Reading a great book is good for the brain

Updated: Dec 13, 2019

Keeping the neurons firing is beneficial to help stave off Alzheimers and Dementia. When an elderly person is immersed in a captivating book, it engages the language processing parts of the brain that are hard at work. A really good book can make you feel like the characters and identify even more deeply with the story.




Other examples of cognitive boosting activities include

  • puzzles

  • writing letters

  • visiting a library

  • seeking or processing information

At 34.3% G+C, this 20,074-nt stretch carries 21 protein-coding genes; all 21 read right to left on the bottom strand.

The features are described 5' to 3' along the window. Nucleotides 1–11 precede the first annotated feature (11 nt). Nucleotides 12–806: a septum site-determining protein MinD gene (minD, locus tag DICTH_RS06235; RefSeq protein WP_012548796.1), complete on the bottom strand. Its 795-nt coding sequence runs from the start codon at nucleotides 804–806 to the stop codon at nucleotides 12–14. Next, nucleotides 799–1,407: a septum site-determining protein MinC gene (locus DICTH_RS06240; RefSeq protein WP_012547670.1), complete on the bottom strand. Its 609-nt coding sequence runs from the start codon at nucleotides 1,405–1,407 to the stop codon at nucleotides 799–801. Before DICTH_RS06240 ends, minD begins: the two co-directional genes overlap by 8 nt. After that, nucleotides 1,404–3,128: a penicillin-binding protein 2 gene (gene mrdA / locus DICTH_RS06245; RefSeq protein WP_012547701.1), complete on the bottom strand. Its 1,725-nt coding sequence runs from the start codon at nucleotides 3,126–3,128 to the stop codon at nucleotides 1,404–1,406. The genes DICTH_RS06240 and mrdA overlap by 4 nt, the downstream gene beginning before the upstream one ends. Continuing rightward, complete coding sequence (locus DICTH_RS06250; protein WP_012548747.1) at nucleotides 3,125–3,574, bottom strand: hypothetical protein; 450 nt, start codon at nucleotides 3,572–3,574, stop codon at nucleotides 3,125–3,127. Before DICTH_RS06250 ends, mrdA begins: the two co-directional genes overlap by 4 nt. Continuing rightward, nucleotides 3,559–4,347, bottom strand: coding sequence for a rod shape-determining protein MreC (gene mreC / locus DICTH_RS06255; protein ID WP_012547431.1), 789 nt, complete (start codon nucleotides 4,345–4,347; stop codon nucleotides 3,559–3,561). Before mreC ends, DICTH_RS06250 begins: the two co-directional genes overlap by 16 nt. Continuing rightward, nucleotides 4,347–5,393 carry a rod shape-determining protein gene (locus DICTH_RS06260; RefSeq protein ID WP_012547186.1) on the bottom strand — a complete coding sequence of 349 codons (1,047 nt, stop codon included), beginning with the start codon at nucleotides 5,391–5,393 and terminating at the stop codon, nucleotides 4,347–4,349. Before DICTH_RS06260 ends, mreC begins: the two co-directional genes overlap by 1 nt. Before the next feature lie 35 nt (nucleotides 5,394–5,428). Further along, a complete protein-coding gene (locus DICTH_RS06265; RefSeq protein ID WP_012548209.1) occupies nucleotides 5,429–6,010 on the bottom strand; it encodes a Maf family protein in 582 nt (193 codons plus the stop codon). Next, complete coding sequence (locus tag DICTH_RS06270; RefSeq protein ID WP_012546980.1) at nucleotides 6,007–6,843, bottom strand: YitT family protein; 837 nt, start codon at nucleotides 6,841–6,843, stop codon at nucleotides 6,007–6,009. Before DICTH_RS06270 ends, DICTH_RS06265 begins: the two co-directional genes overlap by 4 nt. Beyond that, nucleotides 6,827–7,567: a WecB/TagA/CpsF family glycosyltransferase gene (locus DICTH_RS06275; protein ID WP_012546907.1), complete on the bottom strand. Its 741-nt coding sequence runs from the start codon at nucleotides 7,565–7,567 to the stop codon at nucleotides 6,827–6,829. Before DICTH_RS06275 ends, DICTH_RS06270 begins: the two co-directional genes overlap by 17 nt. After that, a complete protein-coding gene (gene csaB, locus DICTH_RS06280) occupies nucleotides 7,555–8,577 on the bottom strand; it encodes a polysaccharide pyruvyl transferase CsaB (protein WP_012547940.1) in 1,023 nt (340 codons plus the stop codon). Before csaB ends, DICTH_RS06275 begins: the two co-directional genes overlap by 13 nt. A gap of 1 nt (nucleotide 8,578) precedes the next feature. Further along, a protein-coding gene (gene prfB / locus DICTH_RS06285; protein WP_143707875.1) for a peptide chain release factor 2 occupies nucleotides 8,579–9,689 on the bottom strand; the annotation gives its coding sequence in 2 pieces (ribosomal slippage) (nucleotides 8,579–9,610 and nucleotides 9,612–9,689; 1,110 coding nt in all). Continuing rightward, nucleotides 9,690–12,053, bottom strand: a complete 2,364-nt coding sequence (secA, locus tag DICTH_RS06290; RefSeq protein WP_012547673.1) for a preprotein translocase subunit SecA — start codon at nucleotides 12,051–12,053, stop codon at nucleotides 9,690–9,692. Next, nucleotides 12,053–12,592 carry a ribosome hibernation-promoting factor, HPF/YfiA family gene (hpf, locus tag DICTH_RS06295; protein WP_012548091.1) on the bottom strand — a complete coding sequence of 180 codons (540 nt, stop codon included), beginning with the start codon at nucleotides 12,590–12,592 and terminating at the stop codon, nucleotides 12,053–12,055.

• sudoko

  • word find puzzles

"While reading may often be thought of as a solitary activity, reading may, in fact, make us more socially aware. Dr. Oatley suggests that readings good books are much like life simulators in that they allow us to imagine ourselves in someone else’s position, to take other people’s perspectives and figure out why certain characters in books behave the way they do, and to consider what would happen if we did the same in our own world.  In a way, reading leads to practicing what we encounter in the world, but it is all in our brain, which can be a good challenge for brain health."

https://www.psychologytoday.com/us/blog/metacognition-and-the-mind/201804/can-reading-help-my-brain-grow-and-prevent-dementia

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